THE BLOG

In Nepal, the Road to Recovery Lies in the Persistence of Women

05/23/2015 08:23 EDT | Updated 05/23/2016 05:59 EDT
ASSOCIATED PRESS
Nepalese women remove debris searching their belongings from their house that was destroyed a week ago during the earthquake in Bhaktapur, Nepal, Sunday, May 3, 2015. The true extent of the damage from the April 25 earthquake is still unknown as reports keep filtering in from remote areas, some of which remain entirely cut off. The U.N. says the quake affected 8.1 million people — more than a quarter of Nepal's 28 million people. (AP Photo/Bernat Amangue)

The morning that a (second) major earthquake devastated Nepal, the Globe and Mail ran a front page story. Quoting a disaster risk management expert, the article states that earthquake aftershocks can persist for more than a year.

But can we persist? In the year following the earthquake in Nepal, will Canadians persist with aid? Will we persist with our compassion and interest?

Considering that Nepal was not front and centre in the news for the rest of this week, it seems unlikely. People have moved on. Just like people moved on after the 2010 earthquake in Haiti and the South Asian tsunami in 2004. Nonetheless, the earth has been shaking for 19 days in Nepal. People have been sleeping in cars and under wet tents, with no water or electricity. And while the Nepalese earthquake isn't the top story in the news today, it will be the top story for the next several years for the women of Nepal.

The fact is, the minute an earthquake (or any emergency) hits, women's organizations are responding. Before the humanitarian machine kicks in -- before food aid drops, before reconstruction efforts get started -- women's organizations are creating makeshift shelters, finding and preparing food, protecting girls and caring for the sick. They are an essential part of recovery and a huge asset in relief and reconstruction efforts.

At the same time that these grassroots women's organizations have been finding ways to react quickly, women and girls are facing the most challenges. They are disproportionately impacted and increasingly vulnerable during a disaster. They are at a higher risk for violence, sexual assault, and rape. Further, women and girls account for more than 75 per cent of displaced persons in a disaster, and displacement camps in particular are hotbeds for recruiting young girls into the sex industry. This is especially distressing in Nepal, where 15,000 girls are already trafficked annually. Women (and grassroots women's organizations) are also the ones shouldering the burden of care for young children, the sick and the injured. And they will continue to be the ones doing most of the care work after a disaster.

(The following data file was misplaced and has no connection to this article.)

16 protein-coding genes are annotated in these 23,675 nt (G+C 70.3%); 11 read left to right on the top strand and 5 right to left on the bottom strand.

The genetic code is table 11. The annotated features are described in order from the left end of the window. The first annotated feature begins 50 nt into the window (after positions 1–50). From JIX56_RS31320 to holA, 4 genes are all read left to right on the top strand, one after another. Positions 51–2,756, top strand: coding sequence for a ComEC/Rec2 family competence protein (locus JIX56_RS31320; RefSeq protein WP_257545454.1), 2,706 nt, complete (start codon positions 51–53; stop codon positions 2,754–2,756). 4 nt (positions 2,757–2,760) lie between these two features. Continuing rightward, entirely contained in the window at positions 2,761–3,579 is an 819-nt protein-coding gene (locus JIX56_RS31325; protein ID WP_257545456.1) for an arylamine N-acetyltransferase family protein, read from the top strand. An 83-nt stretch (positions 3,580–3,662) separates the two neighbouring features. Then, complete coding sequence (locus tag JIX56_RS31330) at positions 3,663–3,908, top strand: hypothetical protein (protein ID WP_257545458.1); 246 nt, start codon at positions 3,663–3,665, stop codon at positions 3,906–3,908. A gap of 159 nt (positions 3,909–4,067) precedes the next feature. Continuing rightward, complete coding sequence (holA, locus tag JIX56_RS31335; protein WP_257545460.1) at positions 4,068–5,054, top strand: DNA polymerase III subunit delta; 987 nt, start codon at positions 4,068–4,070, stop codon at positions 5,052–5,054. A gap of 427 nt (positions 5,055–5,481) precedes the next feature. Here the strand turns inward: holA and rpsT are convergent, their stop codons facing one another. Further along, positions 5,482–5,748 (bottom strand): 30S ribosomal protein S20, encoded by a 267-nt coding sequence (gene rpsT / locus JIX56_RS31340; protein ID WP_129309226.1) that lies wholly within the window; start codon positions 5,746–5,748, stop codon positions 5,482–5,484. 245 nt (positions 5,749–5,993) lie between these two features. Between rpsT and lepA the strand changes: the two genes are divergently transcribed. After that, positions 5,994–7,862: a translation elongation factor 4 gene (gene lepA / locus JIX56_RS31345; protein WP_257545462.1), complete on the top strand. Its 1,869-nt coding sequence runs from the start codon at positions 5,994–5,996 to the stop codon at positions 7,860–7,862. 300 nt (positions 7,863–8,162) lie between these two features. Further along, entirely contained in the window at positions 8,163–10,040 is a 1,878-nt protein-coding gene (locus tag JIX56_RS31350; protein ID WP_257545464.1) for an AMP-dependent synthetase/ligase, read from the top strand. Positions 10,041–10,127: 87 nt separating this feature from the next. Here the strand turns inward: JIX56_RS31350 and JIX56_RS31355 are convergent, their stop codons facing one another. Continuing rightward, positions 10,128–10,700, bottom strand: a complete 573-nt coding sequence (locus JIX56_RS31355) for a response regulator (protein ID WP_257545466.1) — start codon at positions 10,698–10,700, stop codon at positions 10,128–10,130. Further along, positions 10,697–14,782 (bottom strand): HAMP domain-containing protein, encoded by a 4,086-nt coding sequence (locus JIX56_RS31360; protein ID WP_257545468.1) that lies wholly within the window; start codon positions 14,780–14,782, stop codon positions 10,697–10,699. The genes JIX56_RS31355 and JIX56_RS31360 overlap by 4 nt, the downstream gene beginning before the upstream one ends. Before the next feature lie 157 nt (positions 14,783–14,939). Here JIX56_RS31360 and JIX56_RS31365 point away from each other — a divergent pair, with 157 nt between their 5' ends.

How do we know? Take two such women's organizations currently working in Nepal: Her Turn and Women's Awareness Centre Nepal (WACN). Her Turn equips Nepalese girls with the knowledge to reject trafficking and early forced marriage and to stay in school. Since the earthquake, Her Turn has been training girls in emergency situations to protect themselves against gender based violence. WACN, who works with women to implement social and income-generating activities through rural savings cooperatives, has responded to the earthquake by launching a housing reconstruction project for 200 households in one of the most devastated districts.

Like the women on the ground in Nepal, the rest of the world must be nimble and responsive to this disaster. And, of course, persistent. Women-led organizations are working on the ground, tirelessly and bravely, and yet their roles continue to remain unrecognized and under-resourced. They are a critical part of the path to recovery in Nepal, and should be viewed as such. As Canadians, we can start by acknowledging and funding these women's organizations. Not just immediately following a natural disaster. But also for the long haul, even after the ground stops shaking.

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